Plumbing in Antarctica
Data from NASA’s ICESat mission reveal a complex plumbing system deep beneath the West Antarctic ice sheet
The recent discovery of a sub-glacial water system beneath the West Antarctic ice sheet (WAIS) is causing scientists to rethink the mechanisms that control the flow of ice streams into the Ross Ice Shelf and ultimately into the Southern Ocean, according to a report in the February 15, 2007, issue of Science magazine online.
The report describes the sighting of a previously unknown region of sub-glacial lakes lying under two fast-flowing ice streams about one kilometer (3,280 feet) thick. The study provides the first evidence that sub-glacial water is stored in a linked system of reservoirs underneath the ice and can move quickly into and out of those reservoirs. This activity may play a major role in controlling the rate at which ice moves off the continent.
Authors of the article are Helen Amanda Fricker of Scripps Institution of Oceanography at UC San Diego, Ted Scambos of the National Snow and Ice Data Center, Robert Bindschadler of NASA Goddard Space Flight Center and Laurie Padman of Earth & Space Research.
The new findings were made possible by precise elevation measurements taken from NASA’s Ice, Cloud, and land Elevation Satellite (ICESat) from 2003 to 2006 collected over the Whillans and Mercer ice streams in West Antarctica. The two ice streams are major feeders of ice to the Ross Ice Shelf, Antarctica’s largest ice shelf covering an area of the ocean about the size of France with ice several hundred meters thick.
Ice streams are components of the ice sheet that move faster than surrounding ice and may be up to 50 kilometers (31 miles) wide and 2 (1.25 miles) kilometers thick, stretching for hundreds of kilometers. The ice streams are responsible for transporting most of the ice leaving the continent to the floating ice shelves and, ultimately, to the ocean.
Glaciologists have known for a long time that water exists under ice streams. The surprising thing about this discovery is the amount of water involved and the pace at which it moves from one reservoir to another, according to lead author Helen Fricker, a glaciologist at Scripps Oceanography.
"We didn’t realize that the water under these ice streams was moving in such large quantities, and on such short time scales," Fricker said. "We thought these changes took place over years and decades, but we are seeing large changes over months. The detected motions are astonishing in magnitude, dynamic nature and spatial extent."
During the three-year study period, the researchers observed one sub-glacial lake approximately 10 kilometers by 30 kilometers (6 miles by 18.5 miles) to drain a volume of 2 cubic kilometers (528 billion gallons) of water into the ocean under the Ross Ice Shelf through a sub-glacial channel. Another nearby sub-glacial lake steadily filled with1.2 cubic kilometers (317 billion gallons) of water. The data also indicate a net gain of water in the sub-glacial system over the three years, although no relationship can yet be determined to the motion of the two ice streams or the stability of the WAIS, Fricker said.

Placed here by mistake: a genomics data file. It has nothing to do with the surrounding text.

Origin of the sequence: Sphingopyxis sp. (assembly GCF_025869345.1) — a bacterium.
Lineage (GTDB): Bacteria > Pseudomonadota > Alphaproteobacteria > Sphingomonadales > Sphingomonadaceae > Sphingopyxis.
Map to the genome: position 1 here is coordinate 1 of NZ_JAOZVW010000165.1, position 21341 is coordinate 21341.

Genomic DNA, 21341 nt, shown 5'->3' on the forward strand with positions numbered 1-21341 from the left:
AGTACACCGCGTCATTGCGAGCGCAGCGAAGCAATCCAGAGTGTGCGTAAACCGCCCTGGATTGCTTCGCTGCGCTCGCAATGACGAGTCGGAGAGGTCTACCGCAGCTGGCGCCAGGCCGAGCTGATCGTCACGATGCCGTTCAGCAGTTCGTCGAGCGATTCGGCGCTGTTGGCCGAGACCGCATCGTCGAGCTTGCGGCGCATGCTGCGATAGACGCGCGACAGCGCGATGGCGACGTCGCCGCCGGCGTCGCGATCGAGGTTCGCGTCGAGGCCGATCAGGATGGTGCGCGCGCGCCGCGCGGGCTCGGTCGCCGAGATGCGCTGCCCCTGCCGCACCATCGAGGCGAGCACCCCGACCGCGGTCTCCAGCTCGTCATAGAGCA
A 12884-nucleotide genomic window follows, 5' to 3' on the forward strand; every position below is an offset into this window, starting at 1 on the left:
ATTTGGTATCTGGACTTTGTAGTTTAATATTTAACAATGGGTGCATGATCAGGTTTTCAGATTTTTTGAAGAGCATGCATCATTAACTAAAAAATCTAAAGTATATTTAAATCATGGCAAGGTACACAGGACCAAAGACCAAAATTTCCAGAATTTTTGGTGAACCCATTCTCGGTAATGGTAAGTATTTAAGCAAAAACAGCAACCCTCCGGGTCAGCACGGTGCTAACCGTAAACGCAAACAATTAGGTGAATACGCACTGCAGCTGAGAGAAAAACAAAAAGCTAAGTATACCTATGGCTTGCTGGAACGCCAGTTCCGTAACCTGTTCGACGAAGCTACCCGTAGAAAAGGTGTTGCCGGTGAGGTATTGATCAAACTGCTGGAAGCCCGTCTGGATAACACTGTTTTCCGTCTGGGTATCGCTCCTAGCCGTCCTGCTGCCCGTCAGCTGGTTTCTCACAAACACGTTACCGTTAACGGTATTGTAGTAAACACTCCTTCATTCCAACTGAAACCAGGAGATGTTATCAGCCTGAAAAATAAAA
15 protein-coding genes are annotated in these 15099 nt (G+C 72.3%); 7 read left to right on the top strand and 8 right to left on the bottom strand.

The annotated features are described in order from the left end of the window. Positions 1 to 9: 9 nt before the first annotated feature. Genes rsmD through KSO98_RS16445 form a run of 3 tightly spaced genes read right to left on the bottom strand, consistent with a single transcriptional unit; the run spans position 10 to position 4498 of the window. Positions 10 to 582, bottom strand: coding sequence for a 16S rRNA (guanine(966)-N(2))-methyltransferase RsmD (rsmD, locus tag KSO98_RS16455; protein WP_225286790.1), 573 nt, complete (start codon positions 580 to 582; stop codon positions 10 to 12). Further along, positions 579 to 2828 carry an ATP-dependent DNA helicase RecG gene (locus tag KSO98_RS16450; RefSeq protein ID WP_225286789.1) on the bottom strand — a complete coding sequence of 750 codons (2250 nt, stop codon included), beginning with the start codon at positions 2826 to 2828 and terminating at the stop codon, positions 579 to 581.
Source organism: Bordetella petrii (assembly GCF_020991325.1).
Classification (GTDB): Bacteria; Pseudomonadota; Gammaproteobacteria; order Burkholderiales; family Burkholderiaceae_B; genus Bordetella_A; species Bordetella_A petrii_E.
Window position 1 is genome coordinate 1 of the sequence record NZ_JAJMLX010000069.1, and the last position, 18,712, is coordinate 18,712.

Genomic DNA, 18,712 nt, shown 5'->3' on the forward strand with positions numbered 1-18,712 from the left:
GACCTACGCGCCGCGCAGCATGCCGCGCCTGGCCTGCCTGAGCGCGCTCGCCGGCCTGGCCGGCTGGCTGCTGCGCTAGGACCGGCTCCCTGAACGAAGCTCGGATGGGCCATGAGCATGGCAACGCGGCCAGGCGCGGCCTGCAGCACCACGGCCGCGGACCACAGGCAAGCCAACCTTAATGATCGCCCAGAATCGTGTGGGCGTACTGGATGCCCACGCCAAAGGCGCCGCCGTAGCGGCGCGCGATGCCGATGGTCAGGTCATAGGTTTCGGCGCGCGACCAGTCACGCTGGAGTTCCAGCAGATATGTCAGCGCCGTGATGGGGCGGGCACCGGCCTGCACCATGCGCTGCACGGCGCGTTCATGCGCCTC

The WAIS is part of the ongoing debate on the stability of ice sheets and their possible collapse and contribution to raising sea levels worldwide as a result of global warming. Some 90 percent of the world’s ice is located in Antarctica, most of it formed in an ice sheet over the land. If rising atmospheric temperatures increasingly melt the ice shelves, their ability to buttress the ice streams on the land would be reduced, allowing more ice to enter the oceans and raise sea levels. One concern is that as increased sub-glacial water accumulates, it may move ice off the continent faster.
"The links between ice stream activity and the climate are not well understood," Fricker said. "To predict how the ice sheets might respond to global warming, this new information is vital as it gives us a more complete picture of what is happening under the ice. We still don’t know how the sub-glacial water system varies on longer time-scales from decades to centuries. To do this, we need to continue monitoring the ice streams with ICESat and future follow-on missions."
Launched in January 2003, ICESat carries a laser altimeter instrument to detect changes in the ice sheet surface elevation as small as 1.5 centimeters (0.6 inches) from nearly 645 kilometers (400 miles) above the earth. Its current operations plan activates it over Antarctica three times a year for periods of 33 days each. Antarctica is too large, too isolated and its environment too hostile to be surveyed in detail from the land, so satellites are essential to both investigating ice processes and discovering areas of interest that may warrant closer inspection. Studies of the sub-glacial environment are rare, being expensive, risky and labor-intensive.
"The approach used for this work provides glaciologists with a new tool to survey and monitor the nature of the sub-glacial water system and to link these observations to the motion of the ice sheet." Fricker said.
ICESat also measures cloud and aerosol heights, land topography, and vegetation characteristics.
The research for this study was supported with funding from NASA.
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REFERENCE: "An Active sub-glacial Water System in West Antarctica Mapped From Space"